dr. C. (Charlotte) Vrijen
My main research interest is positive bias, the phenomenon that many people see the world more brightly and more positive than it really is. Positive bias may protect us from developing mental health problems.
During my PhD, I investigated the absence of positive bias in adolescence as an underlying mechanism of depression. I combined longitudinal data collected every 2 to 3 years with more fine-grained momentary assessments, laboratory tasks, and biomarkers.
My present research focuses on the intergenerational transmission of social experiences. My aim for the future is to combine both lines of research and investigate when and how individual differences in positive bias arise, and what role genetic vulnerabilities and parenting play.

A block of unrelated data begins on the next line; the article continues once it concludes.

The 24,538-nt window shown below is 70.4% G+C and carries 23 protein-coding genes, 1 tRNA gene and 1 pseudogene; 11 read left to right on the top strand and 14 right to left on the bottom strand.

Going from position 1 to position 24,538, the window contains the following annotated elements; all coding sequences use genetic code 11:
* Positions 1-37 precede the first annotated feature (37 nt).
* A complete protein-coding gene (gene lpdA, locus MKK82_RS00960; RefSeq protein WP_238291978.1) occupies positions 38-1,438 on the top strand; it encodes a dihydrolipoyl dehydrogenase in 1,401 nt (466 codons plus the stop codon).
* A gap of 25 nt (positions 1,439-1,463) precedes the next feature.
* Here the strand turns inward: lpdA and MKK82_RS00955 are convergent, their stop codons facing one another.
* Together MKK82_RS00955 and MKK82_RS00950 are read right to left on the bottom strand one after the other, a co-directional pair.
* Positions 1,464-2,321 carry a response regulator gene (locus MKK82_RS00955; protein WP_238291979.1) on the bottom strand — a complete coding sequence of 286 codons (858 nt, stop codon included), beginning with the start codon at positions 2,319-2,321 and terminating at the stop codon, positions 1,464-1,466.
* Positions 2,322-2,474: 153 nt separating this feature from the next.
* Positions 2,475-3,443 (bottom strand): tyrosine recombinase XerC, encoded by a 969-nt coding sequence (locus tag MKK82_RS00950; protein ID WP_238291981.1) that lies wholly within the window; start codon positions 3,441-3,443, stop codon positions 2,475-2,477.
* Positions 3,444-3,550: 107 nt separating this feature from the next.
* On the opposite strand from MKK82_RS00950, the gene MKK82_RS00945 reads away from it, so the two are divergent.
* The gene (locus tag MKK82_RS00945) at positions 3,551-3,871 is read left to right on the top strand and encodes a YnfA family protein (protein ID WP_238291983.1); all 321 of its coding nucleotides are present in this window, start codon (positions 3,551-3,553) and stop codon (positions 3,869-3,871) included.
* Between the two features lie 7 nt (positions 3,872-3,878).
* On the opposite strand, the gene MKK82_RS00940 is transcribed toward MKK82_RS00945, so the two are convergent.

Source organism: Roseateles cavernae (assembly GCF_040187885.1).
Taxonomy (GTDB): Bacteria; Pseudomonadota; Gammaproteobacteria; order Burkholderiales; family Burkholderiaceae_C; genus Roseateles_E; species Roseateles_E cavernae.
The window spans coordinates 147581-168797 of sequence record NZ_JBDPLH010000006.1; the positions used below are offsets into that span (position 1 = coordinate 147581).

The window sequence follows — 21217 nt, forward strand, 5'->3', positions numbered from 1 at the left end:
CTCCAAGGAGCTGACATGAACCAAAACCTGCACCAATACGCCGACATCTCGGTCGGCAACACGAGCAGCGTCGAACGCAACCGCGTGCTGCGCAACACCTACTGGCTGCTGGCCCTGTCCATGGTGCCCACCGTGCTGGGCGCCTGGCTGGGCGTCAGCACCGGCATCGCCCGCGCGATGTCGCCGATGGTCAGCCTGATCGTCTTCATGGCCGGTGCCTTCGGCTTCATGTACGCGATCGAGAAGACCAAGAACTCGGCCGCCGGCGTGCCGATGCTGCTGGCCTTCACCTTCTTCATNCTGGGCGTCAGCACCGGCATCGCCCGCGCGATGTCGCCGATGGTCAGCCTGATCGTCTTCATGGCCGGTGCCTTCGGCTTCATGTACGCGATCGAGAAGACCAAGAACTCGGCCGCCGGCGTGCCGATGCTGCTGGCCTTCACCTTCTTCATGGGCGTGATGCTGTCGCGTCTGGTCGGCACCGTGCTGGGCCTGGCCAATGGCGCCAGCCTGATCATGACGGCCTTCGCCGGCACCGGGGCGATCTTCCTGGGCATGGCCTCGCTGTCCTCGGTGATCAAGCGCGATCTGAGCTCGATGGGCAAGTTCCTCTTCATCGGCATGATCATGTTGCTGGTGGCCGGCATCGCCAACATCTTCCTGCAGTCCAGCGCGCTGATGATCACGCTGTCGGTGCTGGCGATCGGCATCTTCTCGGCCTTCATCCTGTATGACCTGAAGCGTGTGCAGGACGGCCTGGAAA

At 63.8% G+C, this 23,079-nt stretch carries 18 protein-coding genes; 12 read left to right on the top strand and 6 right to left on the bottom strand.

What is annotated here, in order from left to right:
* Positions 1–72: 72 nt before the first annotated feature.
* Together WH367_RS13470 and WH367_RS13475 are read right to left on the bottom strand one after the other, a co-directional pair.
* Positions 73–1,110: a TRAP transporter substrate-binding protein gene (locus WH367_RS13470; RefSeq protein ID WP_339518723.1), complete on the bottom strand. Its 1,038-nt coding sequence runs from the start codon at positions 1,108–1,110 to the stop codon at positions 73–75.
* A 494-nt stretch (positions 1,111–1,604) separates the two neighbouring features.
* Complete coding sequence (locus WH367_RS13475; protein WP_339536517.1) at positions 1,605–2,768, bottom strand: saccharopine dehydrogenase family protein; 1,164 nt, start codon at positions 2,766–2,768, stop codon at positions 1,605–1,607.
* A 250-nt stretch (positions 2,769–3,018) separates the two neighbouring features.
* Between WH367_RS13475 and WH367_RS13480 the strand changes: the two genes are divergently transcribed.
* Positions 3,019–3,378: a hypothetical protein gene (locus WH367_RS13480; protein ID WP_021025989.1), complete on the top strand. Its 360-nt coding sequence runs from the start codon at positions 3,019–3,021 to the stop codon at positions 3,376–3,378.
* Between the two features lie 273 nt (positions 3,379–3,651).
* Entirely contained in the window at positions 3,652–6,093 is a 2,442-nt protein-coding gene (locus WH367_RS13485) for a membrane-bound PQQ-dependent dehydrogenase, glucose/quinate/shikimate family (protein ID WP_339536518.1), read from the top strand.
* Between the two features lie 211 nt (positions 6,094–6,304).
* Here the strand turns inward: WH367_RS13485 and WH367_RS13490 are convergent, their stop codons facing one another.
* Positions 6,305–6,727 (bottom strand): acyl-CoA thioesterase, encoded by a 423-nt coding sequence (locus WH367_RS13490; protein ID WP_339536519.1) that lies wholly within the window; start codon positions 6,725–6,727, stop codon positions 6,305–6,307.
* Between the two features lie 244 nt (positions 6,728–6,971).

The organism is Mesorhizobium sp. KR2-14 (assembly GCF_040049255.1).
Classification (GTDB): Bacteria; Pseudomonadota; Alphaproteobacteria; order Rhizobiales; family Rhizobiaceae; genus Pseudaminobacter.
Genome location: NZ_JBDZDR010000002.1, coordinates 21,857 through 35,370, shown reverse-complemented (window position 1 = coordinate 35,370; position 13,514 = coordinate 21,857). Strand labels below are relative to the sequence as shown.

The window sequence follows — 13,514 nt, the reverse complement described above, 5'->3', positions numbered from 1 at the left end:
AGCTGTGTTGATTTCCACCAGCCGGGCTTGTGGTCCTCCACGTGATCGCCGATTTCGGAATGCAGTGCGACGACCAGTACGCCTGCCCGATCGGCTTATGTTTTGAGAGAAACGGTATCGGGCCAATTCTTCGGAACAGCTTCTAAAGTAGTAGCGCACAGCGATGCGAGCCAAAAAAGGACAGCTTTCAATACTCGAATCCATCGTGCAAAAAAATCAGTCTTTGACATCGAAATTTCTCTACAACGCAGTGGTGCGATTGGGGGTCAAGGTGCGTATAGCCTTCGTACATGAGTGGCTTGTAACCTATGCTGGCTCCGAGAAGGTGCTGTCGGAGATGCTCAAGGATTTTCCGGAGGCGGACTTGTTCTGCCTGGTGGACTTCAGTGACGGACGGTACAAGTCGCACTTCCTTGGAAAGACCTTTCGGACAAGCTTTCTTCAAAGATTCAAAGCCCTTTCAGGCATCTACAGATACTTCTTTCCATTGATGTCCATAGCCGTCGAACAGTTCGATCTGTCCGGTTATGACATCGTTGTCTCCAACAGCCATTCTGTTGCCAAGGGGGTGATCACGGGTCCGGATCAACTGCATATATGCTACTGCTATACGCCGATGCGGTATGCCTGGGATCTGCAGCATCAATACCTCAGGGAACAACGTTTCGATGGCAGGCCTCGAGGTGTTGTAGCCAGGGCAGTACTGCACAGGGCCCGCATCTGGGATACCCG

I am passionate about improving scientific practice. I am a member of my department’s Ethics Committee and of the Open Science Community Groningen, where I give pre-registration workshops. Examples of open science practices in my work are pre-registrations, sharing syntax and data, and publishing open access.
Top 3 key publications
Vrijen, C., Wiertsema, M., Ackermans, M., van der Ploeg, R., & Kretschmer, T. (2021). Childhood and Adolescent Bullying Perpetration and Later Substance Use: A Meta-analysis. Pediatrics [accepted for publication] [Impact factor: 5.417]
Vrijen, C., Hartman, C.A., & Oldehinkel, A.J. (2019). Reward-Related Attentional Bias at Age 16 Predicts Onset of Depression During Nine Years of Follow-Up. Journal of the American Academy of Child & Adolescent Psychiatry. https://doi.org/10.1016/j.jaac.2018.06.009
[Impact factor: 6.936]
Vrijen, C., Hartman, C.A., & Oldehinkel, A.J. (2016). Slow identification of facial happiness in early adolescence predicts onset of depression during 8 years of follow-up. European Child & Adolescent Psychiatry, 1–12. https://doi.org/10.1007/s00787-016-0846-1 [Impact factor: 3.941]
More information about my research can be found on my website.
|Last modified:||19 February 2021 1.38 p.m.|